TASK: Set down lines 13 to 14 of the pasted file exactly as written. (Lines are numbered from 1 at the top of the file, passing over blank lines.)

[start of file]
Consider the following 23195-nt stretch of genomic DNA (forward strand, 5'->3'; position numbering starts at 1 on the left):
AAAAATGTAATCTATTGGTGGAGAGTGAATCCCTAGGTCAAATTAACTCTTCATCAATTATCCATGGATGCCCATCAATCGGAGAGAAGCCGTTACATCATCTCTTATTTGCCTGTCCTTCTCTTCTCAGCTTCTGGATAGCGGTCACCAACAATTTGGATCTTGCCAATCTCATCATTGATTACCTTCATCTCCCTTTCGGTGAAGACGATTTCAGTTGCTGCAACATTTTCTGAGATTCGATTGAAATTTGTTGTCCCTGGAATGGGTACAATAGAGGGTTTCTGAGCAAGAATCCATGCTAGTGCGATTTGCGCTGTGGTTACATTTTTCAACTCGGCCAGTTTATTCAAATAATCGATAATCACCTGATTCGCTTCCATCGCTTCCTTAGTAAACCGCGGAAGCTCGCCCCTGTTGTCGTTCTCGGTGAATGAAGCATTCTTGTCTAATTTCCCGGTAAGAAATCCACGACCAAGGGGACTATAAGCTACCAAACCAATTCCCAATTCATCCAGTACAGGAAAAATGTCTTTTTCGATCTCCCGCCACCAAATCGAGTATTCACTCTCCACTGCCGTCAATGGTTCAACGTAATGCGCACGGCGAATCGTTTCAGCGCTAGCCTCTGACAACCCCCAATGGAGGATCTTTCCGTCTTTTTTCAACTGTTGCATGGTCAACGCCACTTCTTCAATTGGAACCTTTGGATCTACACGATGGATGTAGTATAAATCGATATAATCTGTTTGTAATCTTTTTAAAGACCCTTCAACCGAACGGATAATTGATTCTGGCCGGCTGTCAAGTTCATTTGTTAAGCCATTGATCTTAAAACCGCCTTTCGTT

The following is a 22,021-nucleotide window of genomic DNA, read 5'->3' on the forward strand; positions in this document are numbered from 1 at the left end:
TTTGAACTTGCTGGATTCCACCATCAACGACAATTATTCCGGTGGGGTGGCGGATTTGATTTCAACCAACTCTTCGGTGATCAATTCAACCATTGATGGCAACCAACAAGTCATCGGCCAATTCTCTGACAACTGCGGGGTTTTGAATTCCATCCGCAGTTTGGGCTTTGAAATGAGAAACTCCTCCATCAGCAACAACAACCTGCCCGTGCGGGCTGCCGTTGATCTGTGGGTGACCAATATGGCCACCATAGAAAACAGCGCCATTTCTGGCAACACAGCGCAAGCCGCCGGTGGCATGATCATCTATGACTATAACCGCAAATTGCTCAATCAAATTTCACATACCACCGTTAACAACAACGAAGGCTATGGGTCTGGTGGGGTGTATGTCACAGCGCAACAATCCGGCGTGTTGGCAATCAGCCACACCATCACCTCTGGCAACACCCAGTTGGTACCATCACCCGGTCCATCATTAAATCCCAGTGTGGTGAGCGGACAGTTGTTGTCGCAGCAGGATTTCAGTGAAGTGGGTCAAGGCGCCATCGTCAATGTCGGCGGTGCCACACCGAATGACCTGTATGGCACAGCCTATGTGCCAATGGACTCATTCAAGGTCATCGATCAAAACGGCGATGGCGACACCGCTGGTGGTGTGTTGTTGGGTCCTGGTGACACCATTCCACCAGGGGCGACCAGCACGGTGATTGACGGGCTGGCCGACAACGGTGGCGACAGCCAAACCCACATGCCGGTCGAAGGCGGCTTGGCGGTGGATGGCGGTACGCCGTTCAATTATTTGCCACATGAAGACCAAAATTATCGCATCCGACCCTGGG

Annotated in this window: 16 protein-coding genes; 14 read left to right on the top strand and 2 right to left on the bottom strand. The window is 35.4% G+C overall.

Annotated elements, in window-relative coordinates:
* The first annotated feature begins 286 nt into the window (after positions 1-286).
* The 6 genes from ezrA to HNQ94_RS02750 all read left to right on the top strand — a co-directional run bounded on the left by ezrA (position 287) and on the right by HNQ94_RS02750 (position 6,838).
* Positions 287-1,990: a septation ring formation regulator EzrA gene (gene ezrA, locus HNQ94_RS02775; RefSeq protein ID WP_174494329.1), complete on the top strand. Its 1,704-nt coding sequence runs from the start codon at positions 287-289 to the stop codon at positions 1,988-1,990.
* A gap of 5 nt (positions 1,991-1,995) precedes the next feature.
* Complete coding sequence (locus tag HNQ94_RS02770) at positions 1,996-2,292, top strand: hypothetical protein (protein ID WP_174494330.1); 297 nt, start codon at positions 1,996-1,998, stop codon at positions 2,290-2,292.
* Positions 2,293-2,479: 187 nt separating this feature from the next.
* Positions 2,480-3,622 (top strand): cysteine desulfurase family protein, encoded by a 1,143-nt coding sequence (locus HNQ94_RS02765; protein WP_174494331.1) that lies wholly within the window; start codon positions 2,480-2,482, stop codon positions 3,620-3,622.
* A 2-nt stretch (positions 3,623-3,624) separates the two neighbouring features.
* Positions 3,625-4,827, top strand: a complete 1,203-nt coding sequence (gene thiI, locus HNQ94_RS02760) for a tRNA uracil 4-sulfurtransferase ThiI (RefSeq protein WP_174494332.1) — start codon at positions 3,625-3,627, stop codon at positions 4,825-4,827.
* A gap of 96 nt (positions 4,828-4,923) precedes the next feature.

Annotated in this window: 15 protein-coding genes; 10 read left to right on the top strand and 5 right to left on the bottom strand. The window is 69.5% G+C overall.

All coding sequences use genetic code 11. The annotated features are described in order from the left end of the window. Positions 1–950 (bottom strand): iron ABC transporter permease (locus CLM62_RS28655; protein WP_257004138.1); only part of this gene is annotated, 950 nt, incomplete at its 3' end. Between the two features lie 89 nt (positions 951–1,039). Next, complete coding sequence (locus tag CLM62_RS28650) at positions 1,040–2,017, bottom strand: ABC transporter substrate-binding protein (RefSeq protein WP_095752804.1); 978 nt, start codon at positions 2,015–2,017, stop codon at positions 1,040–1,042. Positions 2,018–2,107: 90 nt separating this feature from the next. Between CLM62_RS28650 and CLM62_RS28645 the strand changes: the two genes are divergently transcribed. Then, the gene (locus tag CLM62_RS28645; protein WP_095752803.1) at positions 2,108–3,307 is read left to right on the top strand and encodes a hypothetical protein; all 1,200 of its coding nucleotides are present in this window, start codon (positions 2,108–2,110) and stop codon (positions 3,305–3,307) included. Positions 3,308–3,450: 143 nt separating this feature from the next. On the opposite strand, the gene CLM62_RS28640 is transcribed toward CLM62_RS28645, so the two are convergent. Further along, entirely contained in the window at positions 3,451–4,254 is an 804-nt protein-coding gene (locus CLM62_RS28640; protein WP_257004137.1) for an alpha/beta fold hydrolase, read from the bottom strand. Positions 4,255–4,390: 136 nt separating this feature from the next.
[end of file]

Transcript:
* Positions 2,480-3,622 (top strand): cysteine desulfurase family protein, encoded by a 1,143-nt coding sequence (locus HNQ94_RS02765; protein WP_174494331.1) that lies wholly within the window; start codon positions 2,480-2,482, stop codon positions 3,620-3,622.
* A 2-nt stretch (positions 3,623-3,624) separates the two neighbouring features.